My take: Thimerosol is NOT a significant concern.

AS03 Adjuvant
Adjuvants are substances added to vaccines to enhance immunologic response and in the case of H1N1 vaccine are needed to increase the supply of vaccine as much less viral antigen is needed per dose. Arepanrix contains 3.75 micrograms of influenza antigen while Non-adjuvanted vaccine needs 15 micrograms of antigen.

AS03 is one of 2 commercial “new generation” adjuvants that are similar but not identical. The other is MF59 from Novartis for which there is much more experience as it is part of Fluad – a seasonal influenza vaccine that has been widely used in Europe since 1997. The observations of long-term safety pertain to this use of MF59 and are extrapolated to AS03. Both AS03 and MF59 are oil-in-water emulsions containing squalene – a naturally occurring precursor to cholesterol and steroids that is plentiful in shark liver oil, the primary source of commercial squalene (The shark liver origin is the source of fear of problems in people with fish allergy. This is a theoretic problem that has never been reported).

Squalene is particularly controversial in the United States. It was implicated as the cause of “Gulf War Syndrome” when a study of sufferers reported a high incidence of anti-squalene antibodies. Despite much evidence to the contrary and the World Health Organization publishing an extensive report on the safety of squalene containing adjuvants, the US FDA has never approved a squalene-containing adjuvant and the issue may come to a head as H1N1 vaccine shortages loom large in the US.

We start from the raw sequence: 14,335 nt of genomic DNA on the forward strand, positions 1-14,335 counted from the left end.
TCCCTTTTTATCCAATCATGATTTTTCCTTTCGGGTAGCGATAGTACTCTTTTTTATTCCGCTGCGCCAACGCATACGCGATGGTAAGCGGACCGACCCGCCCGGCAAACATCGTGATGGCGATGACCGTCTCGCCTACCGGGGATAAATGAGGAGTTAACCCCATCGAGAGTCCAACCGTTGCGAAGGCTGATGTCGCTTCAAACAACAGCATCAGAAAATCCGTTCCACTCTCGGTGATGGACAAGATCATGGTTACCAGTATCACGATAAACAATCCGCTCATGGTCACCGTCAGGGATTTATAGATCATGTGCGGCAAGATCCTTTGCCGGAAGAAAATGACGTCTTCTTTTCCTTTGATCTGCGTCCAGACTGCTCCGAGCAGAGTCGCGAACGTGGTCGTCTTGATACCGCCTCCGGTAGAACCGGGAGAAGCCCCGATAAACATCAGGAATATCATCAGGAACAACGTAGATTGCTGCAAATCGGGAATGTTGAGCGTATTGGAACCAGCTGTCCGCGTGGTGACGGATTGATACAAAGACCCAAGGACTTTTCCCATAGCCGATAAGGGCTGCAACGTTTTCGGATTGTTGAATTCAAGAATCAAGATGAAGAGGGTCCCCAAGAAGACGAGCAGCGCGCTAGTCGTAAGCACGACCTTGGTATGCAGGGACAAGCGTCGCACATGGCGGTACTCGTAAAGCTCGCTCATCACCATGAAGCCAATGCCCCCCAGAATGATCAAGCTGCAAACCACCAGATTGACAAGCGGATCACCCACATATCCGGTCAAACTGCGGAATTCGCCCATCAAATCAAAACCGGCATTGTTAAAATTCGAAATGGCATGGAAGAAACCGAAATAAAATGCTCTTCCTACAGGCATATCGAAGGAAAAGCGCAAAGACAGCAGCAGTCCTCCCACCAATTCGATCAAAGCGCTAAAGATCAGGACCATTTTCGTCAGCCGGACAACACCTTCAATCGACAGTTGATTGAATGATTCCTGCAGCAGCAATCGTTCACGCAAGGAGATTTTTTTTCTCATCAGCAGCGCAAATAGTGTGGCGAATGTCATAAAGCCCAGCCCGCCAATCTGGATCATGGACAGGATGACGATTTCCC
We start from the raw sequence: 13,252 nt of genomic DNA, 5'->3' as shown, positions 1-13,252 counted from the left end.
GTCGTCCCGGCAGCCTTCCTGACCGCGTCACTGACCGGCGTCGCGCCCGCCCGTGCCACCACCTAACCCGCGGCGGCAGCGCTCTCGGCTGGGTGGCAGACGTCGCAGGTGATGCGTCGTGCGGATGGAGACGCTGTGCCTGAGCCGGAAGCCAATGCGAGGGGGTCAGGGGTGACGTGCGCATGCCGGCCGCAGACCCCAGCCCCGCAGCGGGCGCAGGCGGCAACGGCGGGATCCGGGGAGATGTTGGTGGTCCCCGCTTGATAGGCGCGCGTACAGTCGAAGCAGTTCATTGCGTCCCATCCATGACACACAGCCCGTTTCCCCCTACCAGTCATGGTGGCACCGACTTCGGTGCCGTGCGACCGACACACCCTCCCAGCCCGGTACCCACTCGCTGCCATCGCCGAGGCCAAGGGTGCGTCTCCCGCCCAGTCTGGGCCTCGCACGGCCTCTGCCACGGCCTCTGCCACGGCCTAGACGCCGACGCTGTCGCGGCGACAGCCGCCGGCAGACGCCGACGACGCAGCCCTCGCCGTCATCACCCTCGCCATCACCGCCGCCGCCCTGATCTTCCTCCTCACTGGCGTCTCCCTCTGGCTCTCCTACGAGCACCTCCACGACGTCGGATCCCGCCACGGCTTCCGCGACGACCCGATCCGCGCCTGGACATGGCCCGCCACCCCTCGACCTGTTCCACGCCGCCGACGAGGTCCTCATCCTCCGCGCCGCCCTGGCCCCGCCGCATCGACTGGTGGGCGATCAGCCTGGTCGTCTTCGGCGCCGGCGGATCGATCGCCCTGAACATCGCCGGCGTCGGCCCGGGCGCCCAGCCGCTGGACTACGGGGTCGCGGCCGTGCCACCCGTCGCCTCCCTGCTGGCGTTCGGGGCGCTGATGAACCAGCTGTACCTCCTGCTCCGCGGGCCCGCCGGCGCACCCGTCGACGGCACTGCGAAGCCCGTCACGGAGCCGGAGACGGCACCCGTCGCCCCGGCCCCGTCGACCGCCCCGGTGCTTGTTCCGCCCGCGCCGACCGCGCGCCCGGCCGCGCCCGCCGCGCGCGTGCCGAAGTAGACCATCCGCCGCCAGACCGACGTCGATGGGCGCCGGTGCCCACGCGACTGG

My take :Early experience with AS03 suggests that is safe and large long-term experience suggests MF59 is very safe. Squalene appears to be a safe component of adjuvants. AS03 has not been used widely and definitive safety information remains to be generated.

Question your doctor about your antibiotic prescription

I gave a talk at the Canadian Society for Laboratory Science annual general meeting today concerning antibiotic resistance. In it I suggested that everyone has a role in the solution to the problem. Afterward someone asked me if they should question their physician more thoroughly when they are given a prescription. It is something I have been asked before and have generally been reluctant to suggest that questioning their doctor’s prescription decision was appropriate. I have been very conscious of the need for a cooperative, blameless approach.